Online grocery sales were already on the rise prior to the pandemic, with projections suggesting that the number of U.S. consumers buying groceries online could triple in less than 10 years.
Enter COVID-19 and those 10-year projections were blown out of the water in less than a month. Instead of reaching for products on grocery store shelves, consumers are reaching for their mobile devices in staggering numbers. Online grocery orders with one popular shopping app, Instacart, were 10 times higher than usual from mid-February through March, with some major cities seeing 20 times more orders. What’s more, one survey found that 42% were first-time online grocery shoppers.
Whether the current shift in online grocery shopping remains permanent is yet to be seen. Regardless, there are major challenges for food manufacturers and retail grocers that go beyond the public health protocols established by the Centers for Disease Control (CDC). Let’s take a look at three problematic concerns, as well as some solutions.
Distribution and Shipping
The role that a food and beverage manufacturer plays in online grocery sales is vital. When items leave a manufacturer’s facility, they’re typically transported in a somewhat controlled environment until they reach their intended destination. Ensuring ingredient stability throughout the distribution process is somewhat predictable. For items sold in the online grocery market, however, shipping methods, carriers, environmental factors, weather conditions, geographic areas and the duration of time it takes to get from point A to point B can vary widely.
Ingredients such as milk, butter, cream and eggs may not be suitable for the environmental conditions that products could undergo during an online sales cycle and distribution. Using alternative ingredients that are heat and acid stable, as well as freeze-thaw stable is critical in these circumstances to reduce viscosity loss, poor textures and off flavors.
A major issue that could result in less demand from consumers over time is the ability for grocers to offer a great online shopping experience from checkout until items show up on a customer’s doorstep. Some major retailers have already been unable to guarantee grocery delivery for several days due to increased demand.
Extending Shelf Life
Consumers are not only placing online orders for boxed or canned goods; they’re also adding fresh foods and frozen goods to their online shopping carts. Some services are going to great lengths to minimize spoilage and ensure the products they sell arrive as fresh as possible through the use of insulated thermal liners, refrigerants and special packaging to maintain appropriate temperatures during transit. Local grocery stores and delivery services may not always have these measures and protocols in place, however.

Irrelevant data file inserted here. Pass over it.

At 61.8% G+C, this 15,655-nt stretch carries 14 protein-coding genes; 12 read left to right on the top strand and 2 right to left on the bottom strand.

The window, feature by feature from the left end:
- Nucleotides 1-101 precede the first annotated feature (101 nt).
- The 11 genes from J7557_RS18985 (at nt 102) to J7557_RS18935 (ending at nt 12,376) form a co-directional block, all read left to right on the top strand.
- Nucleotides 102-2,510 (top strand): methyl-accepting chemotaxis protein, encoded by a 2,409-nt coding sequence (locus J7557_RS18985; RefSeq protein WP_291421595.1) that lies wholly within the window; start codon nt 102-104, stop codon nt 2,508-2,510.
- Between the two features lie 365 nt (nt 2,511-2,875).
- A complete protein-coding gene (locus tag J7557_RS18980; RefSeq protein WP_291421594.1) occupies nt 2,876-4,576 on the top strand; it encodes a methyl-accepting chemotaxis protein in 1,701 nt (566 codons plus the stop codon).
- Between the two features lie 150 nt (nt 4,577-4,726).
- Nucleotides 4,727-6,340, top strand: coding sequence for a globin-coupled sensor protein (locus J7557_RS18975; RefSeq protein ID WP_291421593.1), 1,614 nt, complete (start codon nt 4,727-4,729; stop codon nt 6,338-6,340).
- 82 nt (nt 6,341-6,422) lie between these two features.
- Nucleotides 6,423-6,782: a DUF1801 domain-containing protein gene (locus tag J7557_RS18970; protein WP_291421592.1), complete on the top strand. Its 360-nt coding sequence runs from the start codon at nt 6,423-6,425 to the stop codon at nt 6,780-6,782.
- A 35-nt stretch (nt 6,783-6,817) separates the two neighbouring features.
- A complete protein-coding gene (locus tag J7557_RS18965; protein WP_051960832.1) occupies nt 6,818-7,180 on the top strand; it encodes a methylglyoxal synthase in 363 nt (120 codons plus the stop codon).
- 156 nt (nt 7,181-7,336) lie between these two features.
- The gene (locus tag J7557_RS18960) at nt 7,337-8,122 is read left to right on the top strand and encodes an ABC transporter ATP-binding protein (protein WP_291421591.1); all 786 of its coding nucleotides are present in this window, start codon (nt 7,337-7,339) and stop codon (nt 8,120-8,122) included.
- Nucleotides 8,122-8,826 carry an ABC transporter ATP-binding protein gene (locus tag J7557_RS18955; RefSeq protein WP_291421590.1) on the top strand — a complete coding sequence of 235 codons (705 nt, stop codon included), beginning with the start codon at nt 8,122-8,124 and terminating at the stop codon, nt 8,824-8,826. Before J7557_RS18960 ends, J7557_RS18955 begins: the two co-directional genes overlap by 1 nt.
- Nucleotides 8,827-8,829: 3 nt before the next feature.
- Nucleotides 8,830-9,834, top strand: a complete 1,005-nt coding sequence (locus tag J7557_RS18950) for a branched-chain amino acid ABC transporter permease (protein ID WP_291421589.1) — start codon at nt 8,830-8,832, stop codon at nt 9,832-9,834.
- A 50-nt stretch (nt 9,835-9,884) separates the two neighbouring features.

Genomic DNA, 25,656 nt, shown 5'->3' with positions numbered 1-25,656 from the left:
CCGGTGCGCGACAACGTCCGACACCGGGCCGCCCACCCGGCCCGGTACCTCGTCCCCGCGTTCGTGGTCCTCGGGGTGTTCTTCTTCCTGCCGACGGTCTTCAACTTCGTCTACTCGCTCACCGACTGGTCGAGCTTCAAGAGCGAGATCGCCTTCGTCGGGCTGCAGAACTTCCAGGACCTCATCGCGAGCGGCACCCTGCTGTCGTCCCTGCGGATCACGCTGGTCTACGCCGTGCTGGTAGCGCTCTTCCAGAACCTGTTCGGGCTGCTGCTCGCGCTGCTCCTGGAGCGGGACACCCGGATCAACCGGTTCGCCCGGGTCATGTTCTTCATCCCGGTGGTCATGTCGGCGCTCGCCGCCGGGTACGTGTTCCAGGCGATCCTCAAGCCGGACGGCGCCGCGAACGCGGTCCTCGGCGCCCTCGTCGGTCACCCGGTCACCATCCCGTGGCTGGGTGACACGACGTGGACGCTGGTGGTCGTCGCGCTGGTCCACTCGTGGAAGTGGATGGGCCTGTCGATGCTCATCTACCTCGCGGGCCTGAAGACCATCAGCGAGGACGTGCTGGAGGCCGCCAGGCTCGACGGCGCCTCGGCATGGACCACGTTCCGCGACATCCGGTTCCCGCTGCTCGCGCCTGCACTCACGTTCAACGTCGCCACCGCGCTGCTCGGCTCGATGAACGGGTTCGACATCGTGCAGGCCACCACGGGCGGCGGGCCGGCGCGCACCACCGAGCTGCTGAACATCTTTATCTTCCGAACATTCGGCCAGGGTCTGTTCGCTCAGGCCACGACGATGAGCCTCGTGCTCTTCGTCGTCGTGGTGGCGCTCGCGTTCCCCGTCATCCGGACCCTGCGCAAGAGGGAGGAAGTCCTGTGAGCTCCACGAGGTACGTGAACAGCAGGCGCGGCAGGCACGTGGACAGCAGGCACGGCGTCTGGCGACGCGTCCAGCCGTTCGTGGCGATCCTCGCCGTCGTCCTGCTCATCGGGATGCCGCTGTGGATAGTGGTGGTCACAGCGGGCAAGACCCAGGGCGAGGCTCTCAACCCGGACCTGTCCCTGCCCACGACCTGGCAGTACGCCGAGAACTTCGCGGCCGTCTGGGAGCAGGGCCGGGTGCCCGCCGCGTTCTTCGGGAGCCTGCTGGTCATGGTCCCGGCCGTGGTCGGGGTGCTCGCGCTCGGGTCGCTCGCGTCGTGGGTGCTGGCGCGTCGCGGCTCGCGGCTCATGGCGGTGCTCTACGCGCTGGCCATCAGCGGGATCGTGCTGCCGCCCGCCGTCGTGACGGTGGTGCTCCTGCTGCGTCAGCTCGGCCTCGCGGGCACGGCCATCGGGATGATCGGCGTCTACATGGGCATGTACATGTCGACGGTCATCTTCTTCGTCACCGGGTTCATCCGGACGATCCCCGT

The longer a product stays fresh, the more likely it could be sold online and the more likely it will reach a wider consumer base. Production in powdered form inherently prolongs the shelf life of ingredients compared to using fresh dairy and eggs. For food manufacturers, the use of functional whey protein should be considered as a cost-effective and consumer-friendly replacement in various applications, including dressings, soups, baked goods, refrigerated dips, snacks and frozen entrees.
Keeping Labels Clean
Compounding the difficulty for food manufacturers is the clean label movement. Some studies suggest there’s been a downward shift in consumer preferences for healthy food options, while another from Datassentials indicates a 25% uptick in eating better-for-you food products during the pandemic. The types of clean-label foods, however, have shifted.
Comfort foods, snacks and indulgent treats are all being reported as go-to options. As consumers stock their pantries, adding health claims to these types of foods and creating clean-label formulas with longer shelf lives is more important than ever. While some powdered agents may improve ingredient stability and extend the shelf life of a product, many contain artificial or chemical-sounding preservatives or additives which don’t meet with the approval of most consumers.
Consider an all-natural solution such as Grande Bravo® functional whey protein — an easily recognizable and trusted ingredient that is a cost-effective alternative to high cost dairy and eggs. Its ability to maintain the integrity, structure and flavors of various applications is unrivaled among commodity whey products. And because it’s produced in America’s Heartland, food and beverage companies can be assured of its safety, sustainability and availability as part of a reliable ingredient supply chain.
Manufacturers will need to proactively evaluate their ingredient lists to make sure their products can meet the challenges of increasing online food sales if they want to maintain and grow market share. Check out our guide to optimizing your ingredient supply chain below. And, if you’d like to talk with one of our expert food scientists about how incorporating Grande Bravo or one of our other all-natural ingredient solutions into your formulation can help, reach out today.